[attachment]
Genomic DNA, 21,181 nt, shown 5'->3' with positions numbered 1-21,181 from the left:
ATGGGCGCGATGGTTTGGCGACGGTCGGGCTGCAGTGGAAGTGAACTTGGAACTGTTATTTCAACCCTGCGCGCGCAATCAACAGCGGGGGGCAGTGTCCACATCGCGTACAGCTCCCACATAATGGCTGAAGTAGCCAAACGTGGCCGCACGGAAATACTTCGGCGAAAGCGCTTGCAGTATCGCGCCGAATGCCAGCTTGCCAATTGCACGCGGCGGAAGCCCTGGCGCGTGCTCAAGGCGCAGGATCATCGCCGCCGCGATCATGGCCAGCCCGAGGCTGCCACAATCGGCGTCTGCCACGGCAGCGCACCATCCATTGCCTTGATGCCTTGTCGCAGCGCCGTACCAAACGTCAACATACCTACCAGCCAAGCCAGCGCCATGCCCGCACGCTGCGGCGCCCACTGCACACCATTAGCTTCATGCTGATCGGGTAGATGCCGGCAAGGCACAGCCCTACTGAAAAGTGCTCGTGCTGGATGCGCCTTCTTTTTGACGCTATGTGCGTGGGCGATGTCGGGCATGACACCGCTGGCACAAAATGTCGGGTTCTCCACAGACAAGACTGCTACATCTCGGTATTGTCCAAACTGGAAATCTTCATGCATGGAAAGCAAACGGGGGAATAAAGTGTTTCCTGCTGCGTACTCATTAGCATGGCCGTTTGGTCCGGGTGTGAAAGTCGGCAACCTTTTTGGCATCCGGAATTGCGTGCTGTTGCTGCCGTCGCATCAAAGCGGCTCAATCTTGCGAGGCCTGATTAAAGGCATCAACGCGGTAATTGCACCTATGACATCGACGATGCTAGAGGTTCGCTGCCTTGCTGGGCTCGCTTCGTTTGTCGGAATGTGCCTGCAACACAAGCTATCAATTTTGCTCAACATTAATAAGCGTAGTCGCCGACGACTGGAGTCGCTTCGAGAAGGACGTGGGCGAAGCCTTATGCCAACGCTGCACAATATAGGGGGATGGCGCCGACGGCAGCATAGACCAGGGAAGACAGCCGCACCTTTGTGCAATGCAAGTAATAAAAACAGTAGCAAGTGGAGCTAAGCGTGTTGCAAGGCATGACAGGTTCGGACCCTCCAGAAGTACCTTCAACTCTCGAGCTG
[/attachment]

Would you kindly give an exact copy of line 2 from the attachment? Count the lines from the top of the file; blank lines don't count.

ATGGGCGCGATGGTTTGGCGACGGTCGGGCTGCAGTGGAAGTGAACTTGGAACTGTTATTTCAACCCTGCGCGCGCAATCAACAGCGGGGGGCAGTGTCCACATCGCGTACAGCTCCCACATAATGGCTGAAGTAGCCAAACGTGGCCGCACGGAAATACTTCGGCGAAAGCGCTTGCAGTATCGCGCCGAATGCCAGCTTGCCAATTGCACGCGGCGGAAGCCCTGGCGCGTGCTCAAGGCGCAGGATCATCGCCGCCGCGATCATGGCCAGCCCGAGGCTGCCACAATCGGCGTCTGCCACGGCAGCGCACCATCCATTGCCTTGATGCCTTGTCGCAGCGCCGTACCAAACGTCAACATACCTACCAGCCAAGCCAGCGCCATGCCCGCACGCTGCGGCGCCCACTGCACACCATTAGCTTCATGCTGATCGGGTAGATGCCGGCAAGGCACAGCCCTACTGAAAAGTGCTCGTGCTGGATGCGCCTTCTTTTTGACGCTATGTGCGTGGGCGATGTCGGGCATGACACCGCTGGCACAAAATGTCGGGTTCTCCACAGACAAGACTGCTACATCTCGGTATTGTCCAAACTGGAAATCTTCATGCATGGAAAGCAAACGGGGGAATAAAGTGTTTCCTGCTGCGTACTCATTAGCATGGCCGTTTGGTCCGGGTGTGAAAGTCGGCAACCTTTTTGGCATCCGGAATTGCGTGCTGTTGCTGCCGTCGCATCAAAGCGGCTCAATCTTGCGAGGCCTGATTAAAGGCATCAACGCGGTAATTGCACCTATGACATCGACGATGCTAGAGGTTCGCTGCCTTGCTGGGCTCGCTTCGTTTGTCGGAATGTGCCTGCAACACAAGCTATCAATTTTGCTCAACATTAATAAGCGTAGTCGCCGACGACTGGAGTCGCTTCGAGAAGGACGTGGGCGAAGCCTTATGCCAACGCTGCACAATATAGGGGGATGGCGCCGACGGCAGCATAGACCAGGGAAGACAGCCGCACCTTTGTGCAATGCAAGTAATAAAAACAGTAGCAAGTGGAGCTAAGCGTGTTGCAAGGCATGACAGGTTCGGACCCTCCAGAAGTACCTTCAACTCTCGAGCTG